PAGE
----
Mosaic Hands

Three mosaic hands were created by artists from the Exchange Art Studio at Merri Community Health Services as a contribution to the Recognise campaign. The hands were presented at the NAIDOC Week event at the Robinson Reserve Neighbourhood House.

Each hand displays the name of a significant individual in the reconciliation journey: Simon Wonga, William Barak and the Reverend John Green worked together at Coranderrk.

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Corranderrk

Corranderrk mission was an Aboriginal reserve outside Melbourne near Healesville. The Victorian Aboriginal Protection Board granted it to Aboriginal people in 1863 after Simon Wonga and William Barak had led a group there in search of land where they could settle. The community built up a village of a school, a bakery, a butcher, houses and a successful farm.

Non-Aboriginal settlers on nearby lands grew to see the land as valuable. During the 1870s and 1880s the Victorian Aboriginal Protection Board determined that the Aboriginal people would be moved to another reserve. The Half Caste Act was passed in 1886. This legislation required ‘half castes under the age of 35’ to leave the mission.  Very few able bodied people were left to work the land and half of it was taken away in 1893. In 1924, despite protests from Aboriginal people, the mission closed.

The land was sold in 1948. In 1998 with the help of the Indigenous Land Corporation, the descendents of Coranderrk purchased a portion of the land that had been taken from them.

2013_07_18 Greg singing 3NAIDOC 2013: Greg Thorpe talks about the leaders represented on the Mosaic Hands.

The Leaders

Simon Wonga. 1824-1875. He was the Ngurangaeta or the head person of the Wurundjeri people and the leader of Coranderrk. With the Reverend John Green, he founded and built Coranderrk mission. This was a bold and desperate move at a time when the Aboriginal population was under immense stresses.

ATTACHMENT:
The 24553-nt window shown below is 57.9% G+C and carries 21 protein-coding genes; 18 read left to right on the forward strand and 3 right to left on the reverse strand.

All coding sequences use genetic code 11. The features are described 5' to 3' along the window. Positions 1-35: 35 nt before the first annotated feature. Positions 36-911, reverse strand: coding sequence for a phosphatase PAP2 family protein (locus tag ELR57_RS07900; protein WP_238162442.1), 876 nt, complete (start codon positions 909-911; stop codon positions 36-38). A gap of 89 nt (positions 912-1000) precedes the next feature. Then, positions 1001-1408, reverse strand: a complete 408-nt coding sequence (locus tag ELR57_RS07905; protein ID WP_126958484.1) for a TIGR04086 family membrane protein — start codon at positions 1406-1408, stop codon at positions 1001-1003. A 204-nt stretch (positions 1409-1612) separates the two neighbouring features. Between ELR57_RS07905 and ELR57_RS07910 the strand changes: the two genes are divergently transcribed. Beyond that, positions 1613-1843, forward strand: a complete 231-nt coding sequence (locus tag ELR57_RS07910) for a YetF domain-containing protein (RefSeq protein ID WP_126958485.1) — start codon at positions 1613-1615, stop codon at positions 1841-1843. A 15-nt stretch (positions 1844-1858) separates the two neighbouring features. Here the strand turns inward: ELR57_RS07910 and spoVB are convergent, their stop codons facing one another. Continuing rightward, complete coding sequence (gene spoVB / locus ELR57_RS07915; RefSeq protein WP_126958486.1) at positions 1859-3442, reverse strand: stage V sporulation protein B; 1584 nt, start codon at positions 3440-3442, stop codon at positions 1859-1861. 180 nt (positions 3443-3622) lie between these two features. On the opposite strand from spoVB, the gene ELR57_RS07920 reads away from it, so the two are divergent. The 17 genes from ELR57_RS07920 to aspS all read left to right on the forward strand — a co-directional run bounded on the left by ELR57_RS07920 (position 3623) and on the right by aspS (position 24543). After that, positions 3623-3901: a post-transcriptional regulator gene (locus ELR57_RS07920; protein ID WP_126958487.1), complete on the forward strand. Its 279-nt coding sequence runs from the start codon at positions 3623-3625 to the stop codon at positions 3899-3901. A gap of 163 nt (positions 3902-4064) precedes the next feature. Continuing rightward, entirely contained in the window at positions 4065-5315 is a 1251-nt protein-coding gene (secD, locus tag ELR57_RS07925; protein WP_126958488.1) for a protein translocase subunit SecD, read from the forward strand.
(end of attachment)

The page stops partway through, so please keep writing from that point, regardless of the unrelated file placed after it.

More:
William Barak. c.1820s-1903. He was the cousin of Simon Wonga, and at his death in 1875, Barak became the Ngurangaeta and leader of Coranderrk. He led the Wurundjeri people through the chaotic times of the Gold Rush.  He walked from Coranderrk to Melbourne to appeal for the rights of his people and spoke at the Royal Commission in 1877.  He was also an important Aboriginal artist.

Reverend John Green was the first superintendent of Coranderrk. He was respected by the Aboriginal people and worked with them to develop the mission. He was forced to resign in 1877 and bought a farm adjoining the mission where he remained friends with the Aboriginal people until his death in 1908.

2013_09_03 chalres, nita and margaret 2The artists with the mosaic hands: Margaret Bold, Charles Quinn, Nita Trevor

The Artists

Margaret Bold created the Simon Wonga mosaic hand. She used earth colours to reflect Aboriginal people’s connection with the land. She found the project a great learning process. It taught her a lot about Aboriginal ancestry and history.

Charles Quinn created the William Barak mosaic hand. He was honoured to work on this piece. It was an opportunity to reflect on the owners of the land we live on. As he worked on the hand, he pictured William Barak fighting for equal rights.

Nita Trevor created the Reverend John Green mosaic hand. She learnt about Reverend John Green. He was a really humble person who helped people who were mistreated, in particular, Aboriginal people. She chose blue for her hand to reflect the marine theme of the mural. Nita was honoured to be part of the Recognise project.

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